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Authors:David Ceddia, Alaleh Aminzadeh, Philip K. Cook, Daniele Pelliccia, Andrew M. Kingston, David M. Paganin

Abstract:Multiple exposures, of a single illuminated non-configurable mask that is transversely displaced to a number of specified positions, can be used to create any desired distribution of radiant exposure. An experimental proof-of-concept is given for this idea, employing hard X rays. The method is termed "ghost projection", since it may be viewed as a reversed form of classical ghost imaging. The written pattern is arbitrary, up to a tunable constant offset, together with a limiting spatial resolution that is governed by the finest features present in the illuminated mask. The method, which is immune to both proximity-correction and aspect-ratio issues, can be used to make a universal lithographic mask in the hard-X-ray regime. Ghost projection may also be used as a dynamically-configurable beam-shaping element, namely the hard-X-ray equivalent of a spatial light modulator. The idea may be applied to other forms of radiation and matter waves, such as gamma rays, neutrons, electrons, muons, and atomic beams.

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Abstract:Unresolved spatially-random microstructure, in an illuminated sample, can lead to position-dependent blur when an image of that sample is taken using an incoherent imaging system. For a small propagation distance, between the exit surface of the sample and the entrance surface of a position-sensitive detector, the paraxial approximation implies that the blurring influence of the sample may be modeled using an anomalous-diffusion field. This diffusion field may have a scalar or tensor character, depending on whether the random microstructure has an autocorrelation function that is rotationally isotropic or anisotropic, respectively. Partial differential equations are written down and then solved, in a closed-form manner, for several variants of the inverse problem of diffusion-field retrieval given suitable intensity images. Both uniform-illumination and structured-illumination schemes are considered. Links are made, between the recovered diffusion field and certain statistical properties of the unresolved microstructure. The developed theory -- which may be viewed as a crudely parallel form of small-angle scattering under the Guinier approximation -- is applicable to a range of paraxial radiation and matter fields, such as visible light, x rays, neutrons, and electrons.

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Authors:Andrew M. Kingston, Lindon Roberts, Alaleh Aminzadeh, Daniele Pelliccia, Imants D. Svalbe, David M. Paganin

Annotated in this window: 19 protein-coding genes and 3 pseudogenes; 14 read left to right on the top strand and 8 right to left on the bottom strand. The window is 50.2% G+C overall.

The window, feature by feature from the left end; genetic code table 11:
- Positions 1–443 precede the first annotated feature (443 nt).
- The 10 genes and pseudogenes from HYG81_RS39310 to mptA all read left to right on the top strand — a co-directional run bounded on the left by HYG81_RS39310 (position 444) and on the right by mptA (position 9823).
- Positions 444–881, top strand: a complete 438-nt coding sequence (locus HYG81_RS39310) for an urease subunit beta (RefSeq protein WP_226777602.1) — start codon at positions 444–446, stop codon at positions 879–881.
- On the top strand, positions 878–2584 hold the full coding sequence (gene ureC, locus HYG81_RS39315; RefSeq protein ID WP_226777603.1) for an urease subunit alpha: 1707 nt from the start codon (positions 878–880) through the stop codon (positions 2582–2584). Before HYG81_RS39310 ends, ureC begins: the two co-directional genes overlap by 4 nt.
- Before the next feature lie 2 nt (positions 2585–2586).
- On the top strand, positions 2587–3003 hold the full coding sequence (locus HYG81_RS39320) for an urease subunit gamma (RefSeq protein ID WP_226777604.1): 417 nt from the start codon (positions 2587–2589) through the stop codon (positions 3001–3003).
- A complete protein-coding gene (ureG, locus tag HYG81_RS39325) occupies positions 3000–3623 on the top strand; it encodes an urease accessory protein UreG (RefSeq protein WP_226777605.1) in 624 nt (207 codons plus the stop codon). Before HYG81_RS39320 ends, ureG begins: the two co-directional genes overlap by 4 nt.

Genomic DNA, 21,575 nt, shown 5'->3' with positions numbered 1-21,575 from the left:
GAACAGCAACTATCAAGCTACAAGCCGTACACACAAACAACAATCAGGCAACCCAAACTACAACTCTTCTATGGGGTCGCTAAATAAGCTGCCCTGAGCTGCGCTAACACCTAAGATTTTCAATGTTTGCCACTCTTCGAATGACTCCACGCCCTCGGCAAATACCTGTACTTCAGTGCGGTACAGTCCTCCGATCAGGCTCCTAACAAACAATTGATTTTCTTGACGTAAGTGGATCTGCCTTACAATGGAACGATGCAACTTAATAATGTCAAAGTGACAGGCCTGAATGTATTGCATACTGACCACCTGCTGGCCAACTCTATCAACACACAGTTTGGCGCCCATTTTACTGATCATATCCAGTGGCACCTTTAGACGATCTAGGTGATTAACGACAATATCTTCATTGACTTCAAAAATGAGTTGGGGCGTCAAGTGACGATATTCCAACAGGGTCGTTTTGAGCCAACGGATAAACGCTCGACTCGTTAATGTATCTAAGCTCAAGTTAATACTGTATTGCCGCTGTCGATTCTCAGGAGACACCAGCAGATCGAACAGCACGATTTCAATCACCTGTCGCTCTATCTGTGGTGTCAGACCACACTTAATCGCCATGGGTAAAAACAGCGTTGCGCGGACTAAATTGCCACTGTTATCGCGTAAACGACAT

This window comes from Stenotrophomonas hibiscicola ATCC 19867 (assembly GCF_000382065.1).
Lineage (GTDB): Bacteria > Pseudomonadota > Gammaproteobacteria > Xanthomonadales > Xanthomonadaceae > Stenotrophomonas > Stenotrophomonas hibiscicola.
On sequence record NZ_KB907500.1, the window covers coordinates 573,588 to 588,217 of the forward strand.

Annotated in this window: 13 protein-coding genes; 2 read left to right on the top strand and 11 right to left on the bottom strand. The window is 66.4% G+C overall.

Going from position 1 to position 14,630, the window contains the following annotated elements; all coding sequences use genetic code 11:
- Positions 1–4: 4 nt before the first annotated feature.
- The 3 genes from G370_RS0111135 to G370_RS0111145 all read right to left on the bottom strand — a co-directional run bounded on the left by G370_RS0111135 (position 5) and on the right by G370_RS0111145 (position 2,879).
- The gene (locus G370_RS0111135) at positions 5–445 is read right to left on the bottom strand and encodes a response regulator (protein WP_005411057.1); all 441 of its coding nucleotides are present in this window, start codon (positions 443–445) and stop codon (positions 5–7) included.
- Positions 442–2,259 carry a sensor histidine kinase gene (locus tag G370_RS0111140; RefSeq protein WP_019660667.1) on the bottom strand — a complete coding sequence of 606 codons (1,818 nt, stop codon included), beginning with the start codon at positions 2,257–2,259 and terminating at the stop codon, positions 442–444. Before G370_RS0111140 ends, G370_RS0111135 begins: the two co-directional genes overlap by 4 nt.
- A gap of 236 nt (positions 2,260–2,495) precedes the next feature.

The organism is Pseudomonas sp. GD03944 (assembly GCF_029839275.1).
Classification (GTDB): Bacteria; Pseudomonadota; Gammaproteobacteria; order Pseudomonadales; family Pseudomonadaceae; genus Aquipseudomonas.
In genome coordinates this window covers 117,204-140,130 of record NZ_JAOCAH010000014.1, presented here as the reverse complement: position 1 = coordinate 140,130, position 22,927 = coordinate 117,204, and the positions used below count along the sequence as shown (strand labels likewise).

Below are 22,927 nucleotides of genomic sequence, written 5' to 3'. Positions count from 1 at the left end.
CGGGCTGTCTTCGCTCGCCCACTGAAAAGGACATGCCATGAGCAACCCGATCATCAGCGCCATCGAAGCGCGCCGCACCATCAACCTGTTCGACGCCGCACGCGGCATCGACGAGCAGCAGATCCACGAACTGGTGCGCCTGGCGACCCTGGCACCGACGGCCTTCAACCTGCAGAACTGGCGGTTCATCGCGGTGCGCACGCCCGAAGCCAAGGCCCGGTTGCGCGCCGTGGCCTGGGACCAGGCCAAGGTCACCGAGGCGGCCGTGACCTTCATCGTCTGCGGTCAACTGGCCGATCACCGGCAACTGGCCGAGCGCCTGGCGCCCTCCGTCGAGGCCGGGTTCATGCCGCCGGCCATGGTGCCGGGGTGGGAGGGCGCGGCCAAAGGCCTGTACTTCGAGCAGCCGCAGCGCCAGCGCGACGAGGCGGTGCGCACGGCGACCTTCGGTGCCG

Abstract:Classical ghost imaging is a new paradigm in imaging where the image of an object is not measured directly with a pixelated detector. Rather, the object is subject to a set of illumination patterns and the total interaction of the object, e.g., reflected or transmitted photons or particles, is measured for each pattern with a single-pixel or bucket detector. An image of the object is then computed through the correlation of each pattern and the corresponding bucket value. Assuming no prior knowledge of the object, the set of patterns used to compute the ghost image dictates the image quality. In the visible-light regime, programmable spatial light modulators can generate the illumination patterns. In many other regimes -- such as x rays, electrons, and neutrons -- no such dynamically configurable modulators exist, and patterns are commonly produced by employing a transversely-translated mask. In this paper we explore some of the properties of masks or speckle that should be considered to maximize ghost-image quality, given a certain experimental classical ghost-imaging setup employing a transversely-displaced but otherwise non-configurable mask.

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Abstract:The spatial light modulator and optical data projector both rely on precisely configurable optical elements to shape a light beam. Here we explore an image-projection approach which does not require a configurable beam-shaping element. We term this approach {\em ghost projection} on account of its conceptual relation to computational ghost imaging. Instead of a configurable beam shaping element, the method transversely displaces a single illuminated mask, such as a spatially-random screen, to create specified distributions of radiant exposure. The method has potential applicability to image projection employing a variety of radiation and matter wave fields, such as hard x rays, neutrons, muons, atomic beams and molecular beams. Building on our previous theoretical and computational studies, we here seek to understand the effects, sensitivity, and tolerance of some key experimental limitations of the method. Focusing on the case of hard x rays, we employ experimentally acquired masks to numerically study the deleterious effects of photon shot noise, inaccuracies in random-mask exposure time, and inaccuracies in mask positioning, as well as adapting to spatially non-uniform illumination. Understanding the influence of these factors will assist in optimizing experimental design and work towards achieving ghost projection in practice.

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